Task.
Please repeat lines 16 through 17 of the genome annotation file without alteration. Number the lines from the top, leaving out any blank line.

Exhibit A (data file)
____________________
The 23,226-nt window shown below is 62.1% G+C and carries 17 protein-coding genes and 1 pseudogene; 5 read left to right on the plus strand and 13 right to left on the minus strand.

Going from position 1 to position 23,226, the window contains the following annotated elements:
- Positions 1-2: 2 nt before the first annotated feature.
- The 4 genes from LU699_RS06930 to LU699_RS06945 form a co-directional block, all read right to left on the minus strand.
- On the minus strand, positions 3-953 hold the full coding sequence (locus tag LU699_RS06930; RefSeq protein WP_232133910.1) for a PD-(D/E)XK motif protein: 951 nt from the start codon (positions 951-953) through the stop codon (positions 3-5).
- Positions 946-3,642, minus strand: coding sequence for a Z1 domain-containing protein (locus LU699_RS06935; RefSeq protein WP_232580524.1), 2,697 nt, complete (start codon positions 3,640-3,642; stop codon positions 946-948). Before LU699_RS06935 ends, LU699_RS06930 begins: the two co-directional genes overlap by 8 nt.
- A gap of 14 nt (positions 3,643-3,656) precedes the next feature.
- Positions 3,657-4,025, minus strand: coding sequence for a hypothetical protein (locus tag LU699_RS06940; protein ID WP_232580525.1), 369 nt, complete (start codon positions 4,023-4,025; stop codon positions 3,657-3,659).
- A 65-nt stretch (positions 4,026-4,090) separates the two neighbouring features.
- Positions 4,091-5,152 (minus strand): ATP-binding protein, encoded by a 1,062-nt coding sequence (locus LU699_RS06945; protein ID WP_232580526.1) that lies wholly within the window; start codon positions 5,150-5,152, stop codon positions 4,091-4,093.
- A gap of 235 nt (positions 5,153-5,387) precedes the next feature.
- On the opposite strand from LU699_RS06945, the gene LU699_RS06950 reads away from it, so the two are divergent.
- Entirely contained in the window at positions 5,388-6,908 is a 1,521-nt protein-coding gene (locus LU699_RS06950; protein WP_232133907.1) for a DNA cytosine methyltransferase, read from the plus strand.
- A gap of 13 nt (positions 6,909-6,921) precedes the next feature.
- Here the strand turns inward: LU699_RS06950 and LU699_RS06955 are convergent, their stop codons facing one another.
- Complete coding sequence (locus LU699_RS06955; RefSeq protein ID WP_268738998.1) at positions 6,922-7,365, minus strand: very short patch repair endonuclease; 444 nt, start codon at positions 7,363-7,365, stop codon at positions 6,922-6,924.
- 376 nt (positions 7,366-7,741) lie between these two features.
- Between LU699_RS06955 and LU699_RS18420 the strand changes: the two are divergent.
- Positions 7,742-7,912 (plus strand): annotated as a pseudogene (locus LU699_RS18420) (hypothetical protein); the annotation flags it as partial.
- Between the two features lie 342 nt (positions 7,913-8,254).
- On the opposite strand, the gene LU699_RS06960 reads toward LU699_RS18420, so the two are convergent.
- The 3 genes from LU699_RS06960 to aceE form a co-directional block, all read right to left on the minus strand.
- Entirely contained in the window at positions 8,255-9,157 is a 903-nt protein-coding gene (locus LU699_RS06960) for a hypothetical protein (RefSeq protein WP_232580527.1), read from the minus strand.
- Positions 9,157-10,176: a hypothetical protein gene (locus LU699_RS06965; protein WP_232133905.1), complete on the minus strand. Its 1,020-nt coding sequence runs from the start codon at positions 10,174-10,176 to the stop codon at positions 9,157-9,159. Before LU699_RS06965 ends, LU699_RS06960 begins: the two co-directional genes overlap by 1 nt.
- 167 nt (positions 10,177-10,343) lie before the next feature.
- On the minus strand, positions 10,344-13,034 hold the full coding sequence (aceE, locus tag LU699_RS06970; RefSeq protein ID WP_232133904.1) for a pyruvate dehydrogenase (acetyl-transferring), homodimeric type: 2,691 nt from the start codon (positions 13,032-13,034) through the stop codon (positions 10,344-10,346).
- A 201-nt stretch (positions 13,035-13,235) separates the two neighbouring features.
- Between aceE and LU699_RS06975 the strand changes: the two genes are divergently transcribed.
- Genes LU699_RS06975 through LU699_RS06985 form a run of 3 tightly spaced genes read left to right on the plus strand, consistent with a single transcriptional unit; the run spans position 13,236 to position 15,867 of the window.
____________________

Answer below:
- Complete coding sequence (locus LU699_RS06955; RefSeq protein ID WP_268738998.1) at positions 6,922-7,365, minus strand: very short patch repair endonuclease; 444 nt, start codon at positions 7,363-7,365, stop codon at positions 6,922-6,924.
- 376 nt (positions 7,366-7,741) lie between these two features.